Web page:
We have also taken steps at the network level to make it more difficult for cyber criminals to exploit the DNS open resolver modem vulnerability and we’re using the latest technology to strengthen our network monitoring and management capabilities. For security reasons we can’t detail these steps, however this is an ongoing battle to stay one step ahead of cyber criminals who are continually using more and more sophisticated tactics.  

Why only Spark?  
We can’t say what other networks experienced. However, it’s typical that cyber criminals look for clusters of IP addresses to use in any particular denial of service attack. That makes it more likely that these IP addresses belong to the customers of a single ISP – even more likely with a large ISP like Spark. They do this because it’s then easier for them to monitor the steps the ISP is taking to mitigate the attack and change their tactics accordingly. We definitely saw this happening over the weekend.

  Is Spark offering Compensation?  
We are very sorry for the inconvenience and hassle these issues have caused. We appreciate how important the internet is to you and assure you we take our services to you seriously, however we are not offering compensation to customers for the events over the weekend.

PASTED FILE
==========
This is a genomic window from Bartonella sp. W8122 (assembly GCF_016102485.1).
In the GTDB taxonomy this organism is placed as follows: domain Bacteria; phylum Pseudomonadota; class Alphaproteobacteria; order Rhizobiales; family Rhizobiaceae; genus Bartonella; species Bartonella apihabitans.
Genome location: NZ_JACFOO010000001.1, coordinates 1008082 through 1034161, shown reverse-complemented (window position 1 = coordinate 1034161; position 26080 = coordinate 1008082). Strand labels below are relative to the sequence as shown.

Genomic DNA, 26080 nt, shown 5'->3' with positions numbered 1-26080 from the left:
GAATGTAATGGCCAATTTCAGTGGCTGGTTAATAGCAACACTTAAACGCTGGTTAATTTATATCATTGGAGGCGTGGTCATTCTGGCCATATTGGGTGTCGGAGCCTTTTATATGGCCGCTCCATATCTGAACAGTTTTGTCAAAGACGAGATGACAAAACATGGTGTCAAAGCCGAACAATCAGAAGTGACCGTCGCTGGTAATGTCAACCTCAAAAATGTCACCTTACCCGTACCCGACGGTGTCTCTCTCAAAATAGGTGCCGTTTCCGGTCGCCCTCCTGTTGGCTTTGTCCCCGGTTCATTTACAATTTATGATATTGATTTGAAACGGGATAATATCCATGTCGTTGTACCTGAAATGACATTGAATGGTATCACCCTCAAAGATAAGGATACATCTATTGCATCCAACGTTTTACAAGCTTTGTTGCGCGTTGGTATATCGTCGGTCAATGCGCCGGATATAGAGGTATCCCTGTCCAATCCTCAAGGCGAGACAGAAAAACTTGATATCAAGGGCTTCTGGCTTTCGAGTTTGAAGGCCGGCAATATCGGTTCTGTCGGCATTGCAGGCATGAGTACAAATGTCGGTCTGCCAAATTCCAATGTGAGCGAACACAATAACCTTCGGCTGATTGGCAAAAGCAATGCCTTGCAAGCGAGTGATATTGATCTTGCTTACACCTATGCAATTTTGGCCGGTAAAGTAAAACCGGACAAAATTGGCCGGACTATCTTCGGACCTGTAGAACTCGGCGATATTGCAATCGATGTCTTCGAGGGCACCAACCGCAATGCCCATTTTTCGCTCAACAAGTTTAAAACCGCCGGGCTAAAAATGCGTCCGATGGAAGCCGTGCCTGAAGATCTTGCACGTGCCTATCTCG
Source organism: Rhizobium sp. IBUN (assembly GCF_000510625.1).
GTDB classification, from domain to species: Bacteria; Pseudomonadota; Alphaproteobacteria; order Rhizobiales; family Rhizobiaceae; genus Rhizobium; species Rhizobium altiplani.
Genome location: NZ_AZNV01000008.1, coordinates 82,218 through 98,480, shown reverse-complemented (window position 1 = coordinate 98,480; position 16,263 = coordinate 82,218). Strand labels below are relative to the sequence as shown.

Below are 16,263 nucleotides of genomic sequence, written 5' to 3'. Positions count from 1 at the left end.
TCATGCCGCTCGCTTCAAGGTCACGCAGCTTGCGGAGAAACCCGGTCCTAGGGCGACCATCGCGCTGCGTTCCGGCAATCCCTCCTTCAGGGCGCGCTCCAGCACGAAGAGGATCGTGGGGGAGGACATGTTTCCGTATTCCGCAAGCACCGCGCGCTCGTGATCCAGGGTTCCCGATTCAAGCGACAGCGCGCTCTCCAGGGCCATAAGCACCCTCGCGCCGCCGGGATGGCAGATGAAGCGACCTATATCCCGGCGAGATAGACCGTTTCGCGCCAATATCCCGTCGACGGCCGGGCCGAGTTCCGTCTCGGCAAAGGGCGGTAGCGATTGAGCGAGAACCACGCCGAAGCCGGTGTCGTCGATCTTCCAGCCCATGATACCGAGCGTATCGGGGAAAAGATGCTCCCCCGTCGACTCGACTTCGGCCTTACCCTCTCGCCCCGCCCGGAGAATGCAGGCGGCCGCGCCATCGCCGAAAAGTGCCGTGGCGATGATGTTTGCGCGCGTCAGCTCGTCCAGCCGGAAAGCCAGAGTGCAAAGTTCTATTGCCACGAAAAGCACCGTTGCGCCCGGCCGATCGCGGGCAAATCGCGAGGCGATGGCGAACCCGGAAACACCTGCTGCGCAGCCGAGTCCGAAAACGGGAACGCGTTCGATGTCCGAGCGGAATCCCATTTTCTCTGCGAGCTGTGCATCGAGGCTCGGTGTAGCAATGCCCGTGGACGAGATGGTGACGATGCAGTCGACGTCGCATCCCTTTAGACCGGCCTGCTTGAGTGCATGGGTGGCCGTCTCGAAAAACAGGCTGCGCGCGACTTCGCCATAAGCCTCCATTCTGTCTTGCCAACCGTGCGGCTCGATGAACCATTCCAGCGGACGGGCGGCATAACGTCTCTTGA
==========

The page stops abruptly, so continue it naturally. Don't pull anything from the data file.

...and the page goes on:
DDoS (Distributed Denial of Service) attacks are happening all the time all over the world and all ISPs like us must constantly deal with them and what we do is manage incidents to our best ability, as and when they happen. Normally we monitor and can deal with them day to day, however the difference this weekend was the huge volume of traffic generated by the attack passing through our network for overseas destinations. Our internet service is best efforts and while we are committed to providing a consistent and reliable service, these services can occasionally go down from time to time.

  I hope that this information helps."

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Geek


  Reply # 1126734 11-Sep-2014 19:38
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Finally back online after both hard reset of router and Modem yesterday.
I am just thankful I am not running a major business enterprise otherwise I would be feeling really Sparked off!
Thanks Pahutukawa and Jarsky for your help-much appreciated.


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  Reply # 1126801 11-Sep-2014 21:37
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nickt1: I am just thankful I am not running a major business enterprise otherwise...

...you would be using a business-grade connection?

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  Reply # 1126878 12-Sep-2014 01:09
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quickymart:
nickt1: I am just thankful I am not running a major business enterprise otherwise...

...you would be using a business-grade connection?

...and probably running a modem from the ISP that was made within the last 6+ years
...and would have anti-virus / malware software running on your computers
...and have a firewall with threat protection that prevents any malware infested machines from connecting to the internet.